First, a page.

Asteroid impact prediction

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2008 TC3 was the first asteroid we saw before it hit Earth. This picture shows direction it came from in red. It shows the guess of where is exploded in orange. The green line shows the direction the explosion sound was heard from by the atomic bomb microphones.

Asteroid impact prediction warns about asteroids hitting Earth, and when and where they will hit the Earth. Most asteroids will not hit Earth. Asteroid impact prediction works by finding the ones that will hit Earth. It finds asteroids that might hit Earth in the future. This works well for big asteroids as they can be seen easily from a long distance, many years before they come close to Earth.

There aren't many big asteroids, but there are millions of smaller space rocks. They are not normally bright enough to see until they are close to Earth. We use telescopes to find the asteroids that are going to hit Earth soon. The telescopes are not good enough to see the small asteroids unless everything is perfect. Because of this we almost never see them before they hit Earth.[1]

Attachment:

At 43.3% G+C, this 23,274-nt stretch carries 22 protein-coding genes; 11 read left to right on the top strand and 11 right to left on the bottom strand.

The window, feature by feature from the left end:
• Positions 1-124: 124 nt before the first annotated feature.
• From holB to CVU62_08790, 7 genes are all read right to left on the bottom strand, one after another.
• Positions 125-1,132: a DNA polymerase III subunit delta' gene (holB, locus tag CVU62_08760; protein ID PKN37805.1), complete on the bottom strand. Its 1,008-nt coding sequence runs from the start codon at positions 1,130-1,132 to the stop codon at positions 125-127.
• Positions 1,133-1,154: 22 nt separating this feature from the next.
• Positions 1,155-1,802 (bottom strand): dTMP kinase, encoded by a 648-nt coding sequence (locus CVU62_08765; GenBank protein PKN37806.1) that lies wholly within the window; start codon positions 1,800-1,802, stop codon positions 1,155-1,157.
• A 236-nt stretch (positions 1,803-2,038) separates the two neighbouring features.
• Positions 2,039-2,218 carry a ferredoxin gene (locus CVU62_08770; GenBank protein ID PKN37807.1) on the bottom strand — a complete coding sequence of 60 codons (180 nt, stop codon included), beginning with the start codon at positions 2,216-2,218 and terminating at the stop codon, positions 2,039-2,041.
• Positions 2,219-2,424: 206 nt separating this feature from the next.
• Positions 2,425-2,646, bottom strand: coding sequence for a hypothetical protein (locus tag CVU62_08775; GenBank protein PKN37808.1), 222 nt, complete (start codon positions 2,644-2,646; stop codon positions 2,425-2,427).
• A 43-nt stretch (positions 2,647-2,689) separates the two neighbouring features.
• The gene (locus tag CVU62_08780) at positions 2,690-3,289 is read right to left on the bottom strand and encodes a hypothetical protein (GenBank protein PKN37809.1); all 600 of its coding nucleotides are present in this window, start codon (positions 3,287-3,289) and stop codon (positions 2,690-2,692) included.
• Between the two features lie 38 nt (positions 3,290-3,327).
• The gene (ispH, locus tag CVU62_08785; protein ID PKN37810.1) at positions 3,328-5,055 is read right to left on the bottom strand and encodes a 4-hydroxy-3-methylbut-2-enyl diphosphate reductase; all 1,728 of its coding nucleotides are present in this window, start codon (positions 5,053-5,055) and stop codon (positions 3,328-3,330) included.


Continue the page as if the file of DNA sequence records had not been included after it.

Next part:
NASA Sentry system[change | change source]

Orbit and positions of asteroid 2018 LA and Earth, 30 days before it hit Earth. The picture shows how orbit information can help us know when an asteroid will hit earth, a long time before it hits Earth.

The IAU Minor Planet Center (MPC) looks after all the asteroid information in the world. NASA's Sentry System is always checking the MPC asteroid information. It checks if any asteroids could hit earth in the future.[2] It has not yet found any. The asteroid which is most likely to hit Earth is called 2010 RF12. NASA thinks it will pass Earth in September 2095. They think it has less than a 1 in 10 chance of hitting Earth.[3]

Making impact prediction better[change | change source]

In the early 21st century impact prediction usually doesn't work. Almost all of the asteroids that hit Earth are a surprise. NASA wants to get better at impact prediction by building more powerful telescopes. A big new telescope, made for searching, is being built in northern Chile called the LSST. It is very big and will take years to build. It should be ready by 2023.[4] When it is ready the powerful telescope should be a lot better at seeing small asteroids.